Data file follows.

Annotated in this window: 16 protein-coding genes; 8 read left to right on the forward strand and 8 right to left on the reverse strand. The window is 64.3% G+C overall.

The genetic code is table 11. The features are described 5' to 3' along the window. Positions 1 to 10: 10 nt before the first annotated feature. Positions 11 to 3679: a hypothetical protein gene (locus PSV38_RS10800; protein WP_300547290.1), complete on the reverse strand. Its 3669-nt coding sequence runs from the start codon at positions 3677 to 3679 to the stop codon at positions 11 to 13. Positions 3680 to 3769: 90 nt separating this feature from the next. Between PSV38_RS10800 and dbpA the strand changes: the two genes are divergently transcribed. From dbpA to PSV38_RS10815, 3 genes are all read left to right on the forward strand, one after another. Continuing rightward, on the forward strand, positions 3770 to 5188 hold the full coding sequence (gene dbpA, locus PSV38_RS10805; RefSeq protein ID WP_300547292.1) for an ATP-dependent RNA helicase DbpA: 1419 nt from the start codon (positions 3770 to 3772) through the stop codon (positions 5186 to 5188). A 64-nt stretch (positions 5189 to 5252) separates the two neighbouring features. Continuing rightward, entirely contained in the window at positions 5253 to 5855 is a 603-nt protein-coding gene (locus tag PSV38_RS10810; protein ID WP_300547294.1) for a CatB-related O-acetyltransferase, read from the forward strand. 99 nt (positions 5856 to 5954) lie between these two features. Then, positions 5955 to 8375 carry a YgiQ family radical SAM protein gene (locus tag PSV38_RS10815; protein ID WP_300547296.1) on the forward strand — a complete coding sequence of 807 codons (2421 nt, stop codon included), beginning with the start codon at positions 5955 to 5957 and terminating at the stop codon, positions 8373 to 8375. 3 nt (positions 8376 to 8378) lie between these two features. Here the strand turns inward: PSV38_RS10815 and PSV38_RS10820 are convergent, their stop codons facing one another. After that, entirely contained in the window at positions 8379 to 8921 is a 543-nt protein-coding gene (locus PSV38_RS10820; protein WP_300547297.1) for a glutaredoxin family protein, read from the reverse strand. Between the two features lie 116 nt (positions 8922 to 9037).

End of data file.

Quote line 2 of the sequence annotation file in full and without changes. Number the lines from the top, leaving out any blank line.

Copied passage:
The genetic code is table 11. The features are described 5' to 3' along the window. Positions 1 to 10: 10 nt before the first annotated feature. Positions 11 to 3679: a hypothetical protein gene (locus PSV38_RS10800; protein WP_300547290.1), complete on the reverse strand. Its 3669-nt coding sequence runs from the start codon at positions 3677 to 3679 to the stop codon at positions 11 to 13. Positions 3680 to 3769: 90 nt separating this feature from the next. Between PSV38_RS10800 and dbpA the strand changes: the two genes are divergently transcribed. From dbpA to PSV38_RS10815, 3 genes are all read left to right on the forward strand, one after another. Continuing rightward, on the forward strand, positions 3770 to 5188 hold the full coding sequence (gene dbpA, locus PSV38_RS10805; RefSeq protein ID WP_300547292.1) for an ATP-dependent RNA helicase DbpA: 1419 nt from the start codon (positions 3770 to 3772) through the stop codon (positions 5186 to 5188). A 64-nt stretch (positions 5189 to 5252) separates the two neighbouring features. Continuing rightward, entirely contained in the window at positions 5253 to 5855 is a 603-nt protein-coding gene (locus tag PSV38_RS10810; protein ID WP_300547294.1) for a CatB-related O-acetyltransferase, read from the forward strand. 99 nt (positions 5856 to 5954) lie between these two features. Then, positions 5955 to 8375 carry a YgiQ family radical SAM protein gene (locus tag PSV38_RS10815; protein ID WP_300547296.1) on the forward strand — a complete coding sequence of 807 codons (2421 nt, stop codon included), beginning with the start codon at positions 5955 to 5957 and terminating at the stop codon, positions 8373 to 8375. 3 nt (positions 8376 to 8378) lie between these two features. Here the strand turns inward: PSV38_RS10815 and PSV38_RS10820 are convergent, their stop codons facing one another. After that, entirely contained in the window at positions 8379 to 8921 is a 543-nt protein-coding gene (locus PSV38_RS10820; protein WP_300547297.1) for a glutaredoxin family protein, read from the reverse strand. Between the two features lie 116 nt (positions 8922 to 9037).